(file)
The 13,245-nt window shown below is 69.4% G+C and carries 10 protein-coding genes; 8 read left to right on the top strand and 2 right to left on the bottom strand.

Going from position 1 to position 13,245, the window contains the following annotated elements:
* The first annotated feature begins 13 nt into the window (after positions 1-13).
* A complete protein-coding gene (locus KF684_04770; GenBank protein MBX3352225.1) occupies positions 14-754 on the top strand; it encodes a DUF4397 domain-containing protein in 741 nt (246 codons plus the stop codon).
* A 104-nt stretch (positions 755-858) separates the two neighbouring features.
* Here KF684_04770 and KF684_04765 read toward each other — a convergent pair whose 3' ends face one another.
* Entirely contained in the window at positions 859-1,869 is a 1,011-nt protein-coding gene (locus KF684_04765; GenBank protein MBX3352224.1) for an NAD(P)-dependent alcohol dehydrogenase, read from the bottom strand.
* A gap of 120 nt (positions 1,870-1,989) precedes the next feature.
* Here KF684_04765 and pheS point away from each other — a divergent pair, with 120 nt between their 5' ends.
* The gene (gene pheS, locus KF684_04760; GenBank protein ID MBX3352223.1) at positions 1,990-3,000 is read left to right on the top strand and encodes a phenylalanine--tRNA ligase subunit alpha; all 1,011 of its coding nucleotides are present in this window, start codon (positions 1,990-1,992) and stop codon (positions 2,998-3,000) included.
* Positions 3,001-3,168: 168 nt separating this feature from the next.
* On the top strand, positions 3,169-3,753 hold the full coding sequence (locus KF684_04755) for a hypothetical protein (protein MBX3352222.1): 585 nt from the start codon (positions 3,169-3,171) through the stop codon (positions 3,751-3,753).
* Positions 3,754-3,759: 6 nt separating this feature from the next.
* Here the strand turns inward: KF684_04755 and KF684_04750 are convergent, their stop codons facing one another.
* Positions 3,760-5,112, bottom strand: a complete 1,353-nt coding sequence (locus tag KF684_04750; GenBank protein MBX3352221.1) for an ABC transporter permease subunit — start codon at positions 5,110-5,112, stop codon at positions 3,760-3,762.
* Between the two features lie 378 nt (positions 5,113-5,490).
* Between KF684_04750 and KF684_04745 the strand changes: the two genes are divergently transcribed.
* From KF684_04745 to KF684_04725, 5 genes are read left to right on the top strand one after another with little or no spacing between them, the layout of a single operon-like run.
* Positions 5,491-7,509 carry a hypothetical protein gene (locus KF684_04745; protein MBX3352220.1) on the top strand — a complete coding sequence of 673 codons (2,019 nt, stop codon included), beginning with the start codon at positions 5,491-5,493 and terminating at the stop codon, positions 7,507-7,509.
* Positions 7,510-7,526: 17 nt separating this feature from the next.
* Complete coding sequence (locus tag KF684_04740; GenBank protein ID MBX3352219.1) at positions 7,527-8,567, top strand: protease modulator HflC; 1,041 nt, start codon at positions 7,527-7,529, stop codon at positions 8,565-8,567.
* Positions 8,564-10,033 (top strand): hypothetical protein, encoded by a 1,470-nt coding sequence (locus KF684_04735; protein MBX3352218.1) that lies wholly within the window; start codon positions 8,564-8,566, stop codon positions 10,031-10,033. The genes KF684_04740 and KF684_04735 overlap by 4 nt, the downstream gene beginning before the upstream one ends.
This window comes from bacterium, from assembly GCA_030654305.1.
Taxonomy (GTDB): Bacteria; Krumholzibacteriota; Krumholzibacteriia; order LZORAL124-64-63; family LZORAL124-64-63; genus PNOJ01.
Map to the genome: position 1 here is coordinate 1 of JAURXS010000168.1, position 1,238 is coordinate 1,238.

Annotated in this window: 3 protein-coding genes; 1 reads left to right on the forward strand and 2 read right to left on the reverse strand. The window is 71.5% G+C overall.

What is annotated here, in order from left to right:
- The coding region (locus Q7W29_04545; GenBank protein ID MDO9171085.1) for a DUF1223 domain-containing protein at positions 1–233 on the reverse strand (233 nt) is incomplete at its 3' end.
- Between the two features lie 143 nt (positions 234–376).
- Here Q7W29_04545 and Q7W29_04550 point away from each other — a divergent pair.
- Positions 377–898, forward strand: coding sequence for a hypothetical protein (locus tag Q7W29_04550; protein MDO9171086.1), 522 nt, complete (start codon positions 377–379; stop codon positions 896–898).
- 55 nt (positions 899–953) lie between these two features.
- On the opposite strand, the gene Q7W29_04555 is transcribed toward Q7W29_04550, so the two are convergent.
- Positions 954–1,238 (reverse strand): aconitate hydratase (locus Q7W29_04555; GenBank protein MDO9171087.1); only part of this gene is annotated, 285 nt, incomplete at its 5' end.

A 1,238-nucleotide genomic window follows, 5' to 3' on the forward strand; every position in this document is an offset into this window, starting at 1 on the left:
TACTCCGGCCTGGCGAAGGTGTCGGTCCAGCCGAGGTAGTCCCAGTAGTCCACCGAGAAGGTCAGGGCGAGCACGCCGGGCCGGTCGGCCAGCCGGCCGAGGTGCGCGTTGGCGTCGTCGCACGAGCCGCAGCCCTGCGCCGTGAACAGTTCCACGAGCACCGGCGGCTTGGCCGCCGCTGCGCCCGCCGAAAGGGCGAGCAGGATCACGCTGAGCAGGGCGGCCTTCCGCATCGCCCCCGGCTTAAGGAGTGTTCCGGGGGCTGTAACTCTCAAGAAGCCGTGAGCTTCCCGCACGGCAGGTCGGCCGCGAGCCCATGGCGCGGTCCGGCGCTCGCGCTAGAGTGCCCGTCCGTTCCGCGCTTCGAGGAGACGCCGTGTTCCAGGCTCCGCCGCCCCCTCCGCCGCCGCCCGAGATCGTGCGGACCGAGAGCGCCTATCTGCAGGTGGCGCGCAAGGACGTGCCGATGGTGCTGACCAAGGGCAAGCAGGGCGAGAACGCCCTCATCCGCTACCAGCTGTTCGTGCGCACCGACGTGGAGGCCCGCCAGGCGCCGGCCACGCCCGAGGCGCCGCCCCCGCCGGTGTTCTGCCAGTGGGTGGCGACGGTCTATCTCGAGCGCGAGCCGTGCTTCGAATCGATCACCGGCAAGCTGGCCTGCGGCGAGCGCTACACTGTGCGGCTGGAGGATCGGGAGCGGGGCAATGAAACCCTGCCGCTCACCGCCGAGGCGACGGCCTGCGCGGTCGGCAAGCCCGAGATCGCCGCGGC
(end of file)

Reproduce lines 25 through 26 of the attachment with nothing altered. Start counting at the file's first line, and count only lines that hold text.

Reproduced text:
Map to the genome: position 1 here is coordinate 1 of JAURXS010000168.1, position 1,238 is coordinate 1,238.

Annotated in this window: 3 protein-coding genes; 1 reads left to right on the forward strand and 2 read right to left on the reverse strand. The window is 71.5% G+C overall.